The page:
In the black community, there is a history of homophobic and transphobic tendencies that is an underlying issue within an overwhelming amount of mindsets.
It is heartwarming that the Wade family was so welcoming towards their 12-year-old daughter Zaya Wade as she recently started using the pronouns she/her/hers.
Former Miami Heat basketball player Dwayne Wade revealed the news about his daughter in a recent interview on “The Ellen Degeneres Show.”
“So once Zaya, our 12-year-old, came home—first Zion, I don’t know if everyone knows, originally named Zion, born as a boy—came home and said, ‘Hey, I want to talk to you guys. I think going forward I’m ready to live my truth. I want to be referenced as ‘she’ and ‘her,’ I would love for you guys to call me Zaya,’” Wade said.
Wade added that he and his wife, Gabrielle Union, did their research about raising a transgender child which included Union reaching out to the cast of the FX show “Pose.”
“Once Zaya came home and said, ‘I want you to call me Zaya and I’m ready to take on this,’ I looked at her and said, ‘You are a leader. And this is our opportunity to allow you to be a voice,'” continued Wade. “Right now, it’s through us, because she’s 12 years old, but eventually, it will be through her.”
Union was equally supportive as she shared the news on Twitter with a loving caption to accompany the video clip.
“Meet Zaya,” Union said. “She’s compassionate, loving, whip-smart and we are so proud of her. It’s Ok to listen to, love & respect your children exactly as they are. Love and light good people.”
In the video, Wade is driving his daughter in a golf cart as she shares advice with those who are struggling with self-love and self-acceptance.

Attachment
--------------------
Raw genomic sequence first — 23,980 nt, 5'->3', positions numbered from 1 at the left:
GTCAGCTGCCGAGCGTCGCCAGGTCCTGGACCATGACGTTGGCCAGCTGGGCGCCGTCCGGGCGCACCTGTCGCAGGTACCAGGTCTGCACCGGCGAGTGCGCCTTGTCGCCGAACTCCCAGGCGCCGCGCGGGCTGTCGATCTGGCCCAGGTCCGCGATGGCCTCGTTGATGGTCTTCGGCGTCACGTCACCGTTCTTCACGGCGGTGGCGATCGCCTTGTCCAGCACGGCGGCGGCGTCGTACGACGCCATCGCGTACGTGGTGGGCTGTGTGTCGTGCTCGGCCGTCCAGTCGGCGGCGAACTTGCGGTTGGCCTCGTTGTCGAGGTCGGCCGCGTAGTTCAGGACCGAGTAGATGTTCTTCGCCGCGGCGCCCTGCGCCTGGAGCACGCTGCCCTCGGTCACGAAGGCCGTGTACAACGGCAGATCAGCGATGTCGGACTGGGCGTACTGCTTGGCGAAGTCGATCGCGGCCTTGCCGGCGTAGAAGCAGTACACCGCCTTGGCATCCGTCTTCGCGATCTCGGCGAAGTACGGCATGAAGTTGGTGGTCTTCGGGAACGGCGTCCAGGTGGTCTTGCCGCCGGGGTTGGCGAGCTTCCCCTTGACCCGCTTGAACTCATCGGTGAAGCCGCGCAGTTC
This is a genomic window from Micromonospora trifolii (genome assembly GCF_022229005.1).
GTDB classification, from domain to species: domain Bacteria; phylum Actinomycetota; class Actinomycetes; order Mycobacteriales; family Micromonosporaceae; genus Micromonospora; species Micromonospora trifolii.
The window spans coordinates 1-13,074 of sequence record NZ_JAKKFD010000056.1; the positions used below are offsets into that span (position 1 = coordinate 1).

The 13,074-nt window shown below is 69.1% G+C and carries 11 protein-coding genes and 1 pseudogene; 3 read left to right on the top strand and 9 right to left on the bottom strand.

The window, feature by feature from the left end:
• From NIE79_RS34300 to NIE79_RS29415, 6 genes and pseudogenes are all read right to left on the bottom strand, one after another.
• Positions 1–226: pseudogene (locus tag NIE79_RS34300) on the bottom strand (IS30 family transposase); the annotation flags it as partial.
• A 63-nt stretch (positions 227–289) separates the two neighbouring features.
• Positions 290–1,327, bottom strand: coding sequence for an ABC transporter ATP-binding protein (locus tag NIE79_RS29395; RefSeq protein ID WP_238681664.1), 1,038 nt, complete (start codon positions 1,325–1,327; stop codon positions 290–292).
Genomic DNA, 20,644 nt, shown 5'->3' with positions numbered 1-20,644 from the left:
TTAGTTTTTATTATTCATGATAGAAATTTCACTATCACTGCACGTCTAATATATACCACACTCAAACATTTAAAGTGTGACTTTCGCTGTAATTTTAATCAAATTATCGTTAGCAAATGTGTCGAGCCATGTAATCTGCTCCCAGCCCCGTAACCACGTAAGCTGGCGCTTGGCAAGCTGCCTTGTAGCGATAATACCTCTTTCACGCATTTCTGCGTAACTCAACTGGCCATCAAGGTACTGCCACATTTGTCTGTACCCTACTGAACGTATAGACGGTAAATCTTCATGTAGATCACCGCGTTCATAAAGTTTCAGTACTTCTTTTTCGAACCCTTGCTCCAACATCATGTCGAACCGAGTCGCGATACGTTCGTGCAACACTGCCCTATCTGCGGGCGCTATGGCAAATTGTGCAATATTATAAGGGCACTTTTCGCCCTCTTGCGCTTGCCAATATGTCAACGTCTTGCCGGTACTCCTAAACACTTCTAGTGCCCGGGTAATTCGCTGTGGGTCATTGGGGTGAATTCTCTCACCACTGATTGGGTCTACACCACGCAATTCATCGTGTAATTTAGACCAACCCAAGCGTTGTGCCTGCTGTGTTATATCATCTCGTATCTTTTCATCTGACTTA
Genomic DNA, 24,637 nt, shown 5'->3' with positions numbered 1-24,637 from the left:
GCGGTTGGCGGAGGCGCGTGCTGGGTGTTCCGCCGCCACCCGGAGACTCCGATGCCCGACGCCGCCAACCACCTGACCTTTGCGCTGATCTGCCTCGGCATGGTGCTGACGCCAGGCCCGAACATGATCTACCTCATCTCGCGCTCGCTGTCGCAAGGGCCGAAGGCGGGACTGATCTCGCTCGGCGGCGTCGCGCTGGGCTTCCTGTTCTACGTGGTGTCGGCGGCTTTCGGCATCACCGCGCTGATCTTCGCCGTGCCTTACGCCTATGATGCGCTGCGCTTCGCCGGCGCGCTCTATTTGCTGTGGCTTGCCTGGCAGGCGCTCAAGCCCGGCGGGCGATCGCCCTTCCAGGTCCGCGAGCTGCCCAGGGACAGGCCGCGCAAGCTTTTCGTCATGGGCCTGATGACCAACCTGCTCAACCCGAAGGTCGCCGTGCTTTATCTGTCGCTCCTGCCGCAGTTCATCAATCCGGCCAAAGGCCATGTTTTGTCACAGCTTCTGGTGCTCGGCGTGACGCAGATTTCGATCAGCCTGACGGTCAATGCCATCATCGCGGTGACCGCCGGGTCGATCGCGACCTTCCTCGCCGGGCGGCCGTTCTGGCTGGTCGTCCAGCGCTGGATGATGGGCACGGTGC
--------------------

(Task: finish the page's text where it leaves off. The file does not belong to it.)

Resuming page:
“What’s the point of being on this earth if you’re going to try to be someone you’re not,” Wade said.
Her brother Zaire also shared a loving Instagram post dedicated to his sister.
“I don’t care what they think Z, you are my best friend and I love you kid, and if it means anything, just know there’s no love lost on this side,” Zaire said.
Every black child that identifies within the LGBTQ+ spectrum should be comfortable enough to come out of the closet. Unfortunately, this is not always the case. Many black trans youth are suicidal or victims of hate crimes.
According to The Trevor Project, crisis intervention for young LGBTQ+ individuals, one in five black trans youth have attempted suicide in the last year. Black transgender and non-binary youth are also twice as likely to attempt suicide in comparison to their cisgender black LGBTQ+ peers.
For transgender youths that do not have suicidal thoughts, they are still susceptible to depression, abusive family members, and homelessness.
The Wade family is an example of how a parent should unconditionally love their child, regardless of their sexual orientation or gender identity.